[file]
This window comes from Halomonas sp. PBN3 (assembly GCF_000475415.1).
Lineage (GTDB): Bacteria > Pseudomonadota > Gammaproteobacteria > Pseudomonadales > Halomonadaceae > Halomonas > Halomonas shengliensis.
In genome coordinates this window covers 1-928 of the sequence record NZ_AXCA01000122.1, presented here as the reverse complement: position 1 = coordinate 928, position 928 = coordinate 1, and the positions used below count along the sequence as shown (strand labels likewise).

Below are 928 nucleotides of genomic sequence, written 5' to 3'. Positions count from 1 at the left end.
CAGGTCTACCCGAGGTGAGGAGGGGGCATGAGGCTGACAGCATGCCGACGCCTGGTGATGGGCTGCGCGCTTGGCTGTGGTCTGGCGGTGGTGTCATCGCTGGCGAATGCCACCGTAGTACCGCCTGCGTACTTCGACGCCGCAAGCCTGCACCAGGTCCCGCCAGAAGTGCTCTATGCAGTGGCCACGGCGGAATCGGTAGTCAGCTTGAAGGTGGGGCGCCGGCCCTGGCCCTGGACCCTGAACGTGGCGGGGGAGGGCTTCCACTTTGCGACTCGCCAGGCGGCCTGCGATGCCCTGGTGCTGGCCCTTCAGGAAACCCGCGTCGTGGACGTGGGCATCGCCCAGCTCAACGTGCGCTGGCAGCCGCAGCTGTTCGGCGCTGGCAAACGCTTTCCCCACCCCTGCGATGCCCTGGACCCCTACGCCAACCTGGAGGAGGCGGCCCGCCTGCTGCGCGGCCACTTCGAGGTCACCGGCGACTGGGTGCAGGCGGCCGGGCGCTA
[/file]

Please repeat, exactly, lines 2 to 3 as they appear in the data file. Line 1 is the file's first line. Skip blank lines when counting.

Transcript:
Lineage (GTDB): Bacteria > Pseudomonadota > Gammaproteobacteria > Pseudomonadales > Halomonadaceae > Halomonas > Halomonas shengliensis.
In genome coordinates this window covers 1-928 of the sequence record NZ_AXCA01000122.1, presented here as the reverse complement: position 1 = coordinate 928, position 928 = coordinate 1, and the positions used below count along the sequence as shown (strand labels likewise).